BUCHEON (South Korea) • Living in a country obsessed with academic success, Mr Jang Dong Hae did what every South Korean parent dreads their child would do. He dropped out of university a year into a finance degree as he doubted it would get him a job in a top firm.
However, five years on, and midway through a nursing course at a community college, Mr Jang's parents are happy with his decision and his employment prospects are good.
"First, when I told my parents, they asked me: 'Why would you quit the university that you are in now and restart?'," Mr Jang, 25, said at the campus in Bucheon, on the outskirts of Seoul.
Parents' ambition to send their kids to good universities has peaked and is slowly declining. Little by little, people are now thinking that not everyone should go to universities.
PROFESSOR SON JONG CHIL, an economist at Hankuk University of Foreign Studies in Seoul
"As the employment rate is much higher than other majors, my parents support me and really like it."
Their priorities will have been influenced by the unemployment rate.
In February more than 11 per cent of those aged between 15 and 29 years were jobless - the highest level since the late 1990s.
By last month, it had come down to 7.4 per cent, but it was still more than double the overall unemployment rate.
Mr Jang, who pays for his nursing tuition with money earned from part-time jobs, has joined a growing number of young South Koreans who are forgoing a more prestigious university education in favour of either vocational training or seeking work after high school.
The number of high school graduates who go on to tertiary education has fallen from 77 per cent in 2008 to 70.8 per cent this year.
While that is still higher than the average for the developed nations in the Organisation for Economic Cooperation and Development, high entrance exam scores do not carry the same promise of future success that they once did.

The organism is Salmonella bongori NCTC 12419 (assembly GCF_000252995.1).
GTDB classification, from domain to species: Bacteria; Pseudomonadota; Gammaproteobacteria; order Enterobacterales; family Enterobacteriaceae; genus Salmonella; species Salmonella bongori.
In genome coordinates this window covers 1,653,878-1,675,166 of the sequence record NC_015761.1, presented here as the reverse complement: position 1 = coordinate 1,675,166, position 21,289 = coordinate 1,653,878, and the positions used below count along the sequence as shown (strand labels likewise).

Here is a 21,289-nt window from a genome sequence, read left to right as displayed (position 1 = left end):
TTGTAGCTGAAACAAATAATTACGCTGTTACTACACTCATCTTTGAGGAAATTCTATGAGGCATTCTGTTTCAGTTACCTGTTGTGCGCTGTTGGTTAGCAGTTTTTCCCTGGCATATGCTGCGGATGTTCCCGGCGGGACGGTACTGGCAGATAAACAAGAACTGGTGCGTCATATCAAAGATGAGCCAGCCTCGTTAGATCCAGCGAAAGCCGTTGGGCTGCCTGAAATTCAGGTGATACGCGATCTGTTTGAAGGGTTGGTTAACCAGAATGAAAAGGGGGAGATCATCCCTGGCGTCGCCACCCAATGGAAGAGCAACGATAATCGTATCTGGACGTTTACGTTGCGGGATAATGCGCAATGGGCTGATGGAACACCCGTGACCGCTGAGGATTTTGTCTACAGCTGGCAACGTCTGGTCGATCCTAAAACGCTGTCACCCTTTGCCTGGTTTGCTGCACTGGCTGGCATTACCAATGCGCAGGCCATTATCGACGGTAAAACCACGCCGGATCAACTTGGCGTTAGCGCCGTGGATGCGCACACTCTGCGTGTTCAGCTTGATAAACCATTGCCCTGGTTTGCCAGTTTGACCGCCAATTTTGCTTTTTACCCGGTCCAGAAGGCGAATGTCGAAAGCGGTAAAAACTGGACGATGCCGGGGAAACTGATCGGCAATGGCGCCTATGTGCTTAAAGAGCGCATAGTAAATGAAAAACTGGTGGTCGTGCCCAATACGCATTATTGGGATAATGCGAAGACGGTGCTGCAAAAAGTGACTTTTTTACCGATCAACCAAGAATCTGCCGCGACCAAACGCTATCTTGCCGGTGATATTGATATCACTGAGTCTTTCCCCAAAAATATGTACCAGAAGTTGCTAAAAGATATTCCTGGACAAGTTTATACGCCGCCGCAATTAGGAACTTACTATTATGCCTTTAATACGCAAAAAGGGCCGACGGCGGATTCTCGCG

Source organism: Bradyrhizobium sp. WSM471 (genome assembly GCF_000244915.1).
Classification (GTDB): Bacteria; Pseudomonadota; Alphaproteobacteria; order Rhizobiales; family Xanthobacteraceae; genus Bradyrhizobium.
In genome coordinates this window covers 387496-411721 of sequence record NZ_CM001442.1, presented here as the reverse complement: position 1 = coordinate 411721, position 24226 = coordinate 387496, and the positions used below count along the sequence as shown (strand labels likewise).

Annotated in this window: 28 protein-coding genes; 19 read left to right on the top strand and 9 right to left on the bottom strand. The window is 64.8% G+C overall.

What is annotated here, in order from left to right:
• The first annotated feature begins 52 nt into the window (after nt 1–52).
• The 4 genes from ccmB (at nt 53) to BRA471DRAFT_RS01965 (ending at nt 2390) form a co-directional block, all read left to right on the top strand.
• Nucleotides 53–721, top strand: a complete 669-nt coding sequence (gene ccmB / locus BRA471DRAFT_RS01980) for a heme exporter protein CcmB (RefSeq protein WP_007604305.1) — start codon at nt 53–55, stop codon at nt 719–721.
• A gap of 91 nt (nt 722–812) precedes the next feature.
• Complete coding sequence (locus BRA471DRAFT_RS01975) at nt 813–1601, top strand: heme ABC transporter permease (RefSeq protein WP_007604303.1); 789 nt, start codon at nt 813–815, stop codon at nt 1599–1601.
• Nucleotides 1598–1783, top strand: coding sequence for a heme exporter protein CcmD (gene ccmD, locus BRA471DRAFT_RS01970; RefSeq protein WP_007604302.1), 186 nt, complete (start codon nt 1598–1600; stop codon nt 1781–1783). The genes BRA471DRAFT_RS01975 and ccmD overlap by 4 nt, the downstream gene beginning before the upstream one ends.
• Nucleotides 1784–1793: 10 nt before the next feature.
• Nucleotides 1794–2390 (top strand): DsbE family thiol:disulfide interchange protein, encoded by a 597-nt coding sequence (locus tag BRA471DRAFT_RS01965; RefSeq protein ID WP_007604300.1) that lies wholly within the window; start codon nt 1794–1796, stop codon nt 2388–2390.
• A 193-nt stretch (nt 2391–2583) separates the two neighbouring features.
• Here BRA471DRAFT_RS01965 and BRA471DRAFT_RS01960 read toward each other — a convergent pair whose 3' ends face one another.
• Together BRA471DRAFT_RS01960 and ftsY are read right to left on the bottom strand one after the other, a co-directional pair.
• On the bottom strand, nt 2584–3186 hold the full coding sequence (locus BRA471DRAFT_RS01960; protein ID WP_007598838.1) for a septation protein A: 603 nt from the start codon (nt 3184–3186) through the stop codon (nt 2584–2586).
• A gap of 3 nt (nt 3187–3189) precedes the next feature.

"Parents' ambition to send their kids to good universities has peaked and is slowly declining," said Professor Son Jong Chil, an economist at Hankuk University of Foreign Studies in Seoul.
"Little by little, people are now thinking that not everyone should go to university."
The "Youth Hope Fund" recently launched by President Park Geun Hye is a sign of the hard times faced by young South Koreans. It aims to help create jobs for them with support from the private sector.
Last month, Samsung Group and Hyundai Motor Group executives donated a combined 45 billion Korean won (S$55.1 million) to the fund.
Unable to find jobs, more university graduates and dropouts, such as Mr Jang, are entering two- or three-year vocational schools to gain qualifications in nursing, physical therapy, social welfare and early childhood education.
Caregivers are in high demand due in part to South Korea's ageing population and Bucheon University which, despite the name, is categorised as a junior college, said it has an 88 per cent job placement rate for nursing graduates.
During the past three years, the number of university graduates who have gained admission to vocational school has risen by 25 per cent to 1,379, according to the Korean Council of University College Education.
It is a minuscule percentage of the total number of students entering universities and colleges - 356,000 and 214,000 respectively - but still reveals some change in the mindset among the youth.
More would make the switch if they could. About 40 holders of bachelor degrees have applied for the five places set aside for them next semester in Bucheon's nursing programme.
"I think I've made a right decision," said Mr Jang.